Riding the triumphant coattails of last month’s Dragon demo flight to the International Space Station – the Commercial Orbital Transportation Services (COTS) 2+ mission – SpaceX has successfully concluded a full-duration firing of its new Merlin 1D engine, destined for use aboard the Falcon 9 and Falcon Heavy vehicles. The test occurred at the company’s Rocket Development Facility in McGregor, Texas, ahead of current plans for the engine’s debut, sometime next year. The Merlin 1D is the newest version of a powerplant which has helped propel the dreams of entrepreneur Elon Musk’s company from its birth in 2002 to its present position as one of the world’s most promising providers of commercial cargo and crew services. As it burned hot and hard for 185 seconds, delivering an impressive 147,000 pounds of thrust, the Merlin 1D proved itself to carry great value for SpaceX’s ambition to confer full reusability on both the Falcon 9 and the forthcoming Falcon Heavy.
In its current guise, the Falcon 9 carries nine Merlin 1C engines in its first stage, fed by refined, rocket-grade kerosene (known as ‘RP-1’) and liquid oxygen, with a propulsive yield of over 1.1 million pounds at liftoff. The Merlin 1D upgrade produces a 16 percent thrust increase at sea level over its predecessor and is capable of throttling from 100 percent to 70 percent of rated performance. Moreover, with an advertised 160:1 thrust-to-weight ratio, it promises to be one of the most efficient rocket engines ever built. At the same time, it will maintain the structural and thermal margins necessary to transport human passengers safely into orbit.
Heritage-wise, it draws heavily upon the design of the Merlin 1C, under whose thrust the Falcon 9 first rose to orbit in June 2010, followed by the first Dragon test mission the following December and, most recently, last month’s docking flight to the space station. For his part, Elon Musk is confident that more efficient manufacturing processes – including the use of robotic construction techniques – will contribute to expanding the number of engines produced from eight per month to an eventual goal of 400 per year.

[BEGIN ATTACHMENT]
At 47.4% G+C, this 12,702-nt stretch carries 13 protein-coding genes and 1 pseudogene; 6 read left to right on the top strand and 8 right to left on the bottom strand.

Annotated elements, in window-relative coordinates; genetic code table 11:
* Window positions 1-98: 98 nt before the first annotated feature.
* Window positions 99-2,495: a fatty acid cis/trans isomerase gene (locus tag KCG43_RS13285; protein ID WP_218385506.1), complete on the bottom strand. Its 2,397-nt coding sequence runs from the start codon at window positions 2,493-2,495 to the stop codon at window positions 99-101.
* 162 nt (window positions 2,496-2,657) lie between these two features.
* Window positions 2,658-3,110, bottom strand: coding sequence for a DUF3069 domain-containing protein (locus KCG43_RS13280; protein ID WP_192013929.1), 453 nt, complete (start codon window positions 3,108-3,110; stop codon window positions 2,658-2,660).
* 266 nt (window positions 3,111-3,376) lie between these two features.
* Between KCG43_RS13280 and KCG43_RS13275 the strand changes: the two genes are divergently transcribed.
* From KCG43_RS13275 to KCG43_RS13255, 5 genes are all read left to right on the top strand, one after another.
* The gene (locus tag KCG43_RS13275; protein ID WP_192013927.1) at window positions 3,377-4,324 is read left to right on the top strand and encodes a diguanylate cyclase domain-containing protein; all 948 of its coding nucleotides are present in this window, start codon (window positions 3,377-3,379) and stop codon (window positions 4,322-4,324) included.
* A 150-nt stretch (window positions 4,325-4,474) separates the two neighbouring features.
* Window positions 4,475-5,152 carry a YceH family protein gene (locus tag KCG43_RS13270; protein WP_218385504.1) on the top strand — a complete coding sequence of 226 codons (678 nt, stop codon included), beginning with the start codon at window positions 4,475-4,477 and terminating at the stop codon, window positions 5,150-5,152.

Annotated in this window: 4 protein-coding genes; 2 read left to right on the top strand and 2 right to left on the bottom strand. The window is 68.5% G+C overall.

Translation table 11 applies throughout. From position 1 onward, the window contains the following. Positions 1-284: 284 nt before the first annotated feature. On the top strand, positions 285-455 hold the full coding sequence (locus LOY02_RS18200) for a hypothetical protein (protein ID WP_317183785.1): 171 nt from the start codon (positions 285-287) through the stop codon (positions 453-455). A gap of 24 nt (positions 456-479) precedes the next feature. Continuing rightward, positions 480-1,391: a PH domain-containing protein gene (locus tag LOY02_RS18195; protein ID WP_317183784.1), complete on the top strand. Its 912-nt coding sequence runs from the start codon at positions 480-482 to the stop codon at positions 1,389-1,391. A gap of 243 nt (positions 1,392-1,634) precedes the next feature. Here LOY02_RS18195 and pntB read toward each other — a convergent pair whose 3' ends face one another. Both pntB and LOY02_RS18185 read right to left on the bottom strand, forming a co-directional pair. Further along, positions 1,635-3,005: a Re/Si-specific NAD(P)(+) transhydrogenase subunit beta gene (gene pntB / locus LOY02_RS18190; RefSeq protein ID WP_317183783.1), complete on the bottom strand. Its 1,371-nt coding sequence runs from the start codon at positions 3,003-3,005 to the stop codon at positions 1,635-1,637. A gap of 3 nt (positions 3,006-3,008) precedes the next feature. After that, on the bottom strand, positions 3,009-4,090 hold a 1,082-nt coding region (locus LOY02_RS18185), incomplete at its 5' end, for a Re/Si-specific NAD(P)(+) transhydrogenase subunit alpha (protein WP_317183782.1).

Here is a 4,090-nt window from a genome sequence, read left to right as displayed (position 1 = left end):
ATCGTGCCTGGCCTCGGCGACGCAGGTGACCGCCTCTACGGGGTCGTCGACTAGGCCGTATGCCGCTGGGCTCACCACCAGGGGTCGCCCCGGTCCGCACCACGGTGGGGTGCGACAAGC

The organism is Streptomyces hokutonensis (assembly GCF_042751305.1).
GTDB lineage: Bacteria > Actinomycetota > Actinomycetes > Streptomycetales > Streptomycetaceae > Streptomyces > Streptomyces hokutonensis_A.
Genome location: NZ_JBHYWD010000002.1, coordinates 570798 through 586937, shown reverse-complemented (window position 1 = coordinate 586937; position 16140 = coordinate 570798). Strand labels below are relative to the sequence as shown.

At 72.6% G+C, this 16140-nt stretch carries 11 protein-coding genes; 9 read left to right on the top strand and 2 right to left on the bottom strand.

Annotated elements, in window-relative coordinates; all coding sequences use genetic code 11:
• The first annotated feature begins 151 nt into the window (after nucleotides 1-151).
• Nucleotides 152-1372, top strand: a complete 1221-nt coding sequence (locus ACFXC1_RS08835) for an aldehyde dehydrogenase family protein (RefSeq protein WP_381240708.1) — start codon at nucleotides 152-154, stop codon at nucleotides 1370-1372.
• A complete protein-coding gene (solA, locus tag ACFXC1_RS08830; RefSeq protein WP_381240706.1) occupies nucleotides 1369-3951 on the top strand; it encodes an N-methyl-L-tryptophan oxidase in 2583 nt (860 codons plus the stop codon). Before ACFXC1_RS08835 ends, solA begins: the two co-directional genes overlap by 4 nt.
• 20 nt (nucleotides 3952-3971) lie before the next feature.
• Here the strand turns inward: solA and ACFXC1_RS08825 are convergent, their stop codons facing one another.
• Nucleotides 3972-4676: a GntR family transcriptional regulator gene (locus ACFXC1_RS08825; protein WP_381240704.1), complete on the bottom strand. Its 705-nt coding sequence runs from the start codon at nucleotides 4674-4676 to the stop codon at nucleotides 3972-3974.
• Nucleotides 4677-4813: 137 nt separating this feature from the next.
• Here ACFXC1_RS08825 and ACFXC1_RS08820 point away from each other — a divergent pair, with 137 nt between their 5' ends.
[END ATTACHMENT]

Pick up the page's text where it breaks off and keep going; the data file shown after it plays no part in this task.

Video Credit: SpaceX
“This is another milestone in our efforts to push the boundaries of space technology,” Musk said. “With the Merlin 1D powering the Falcon 9 and Falcon Heavy rockets, SpaceX will be capable of carrying a full range of payloads to orbit.” If the nature of these payloads is exciting, then the potential for the rockets themselves also serves to whet the appetite. The giant Falcon Heavy – standing 227 feet tall and slated for its maiden launch in 2013 – will effectively comprise three Falcon 9 ‘cores’, each boasting nine Merlin 1D engines, to produce a colossal 3.8 million pounds of thrust and deliver a payload of up to 53 metric tons into low-Earth orbit. This capability reportedly makes it 50 percent more powerful than the Delta IV Heavy and only 50 percent less powerful than the Saturn V, which still holds first place as the most powerful rocket ever brought to operational status.
SpaceX also has its sights set on making both the Falcon 9 and the Falcon Heavy reusable. During the McGregor test, the Merlin 1D executed multiple engine restarts at target thrust levels and specific impulses, both of which are key requirements in the drive for reusability. Last September, Musk unveiled plans for the first and second stages of both rockets to be able to return to their launch site, under their own power, for refurbishment and reuse. He even went so far as to declare that he would “consider us to have failed” if this reusability went unachieved by SpaceX.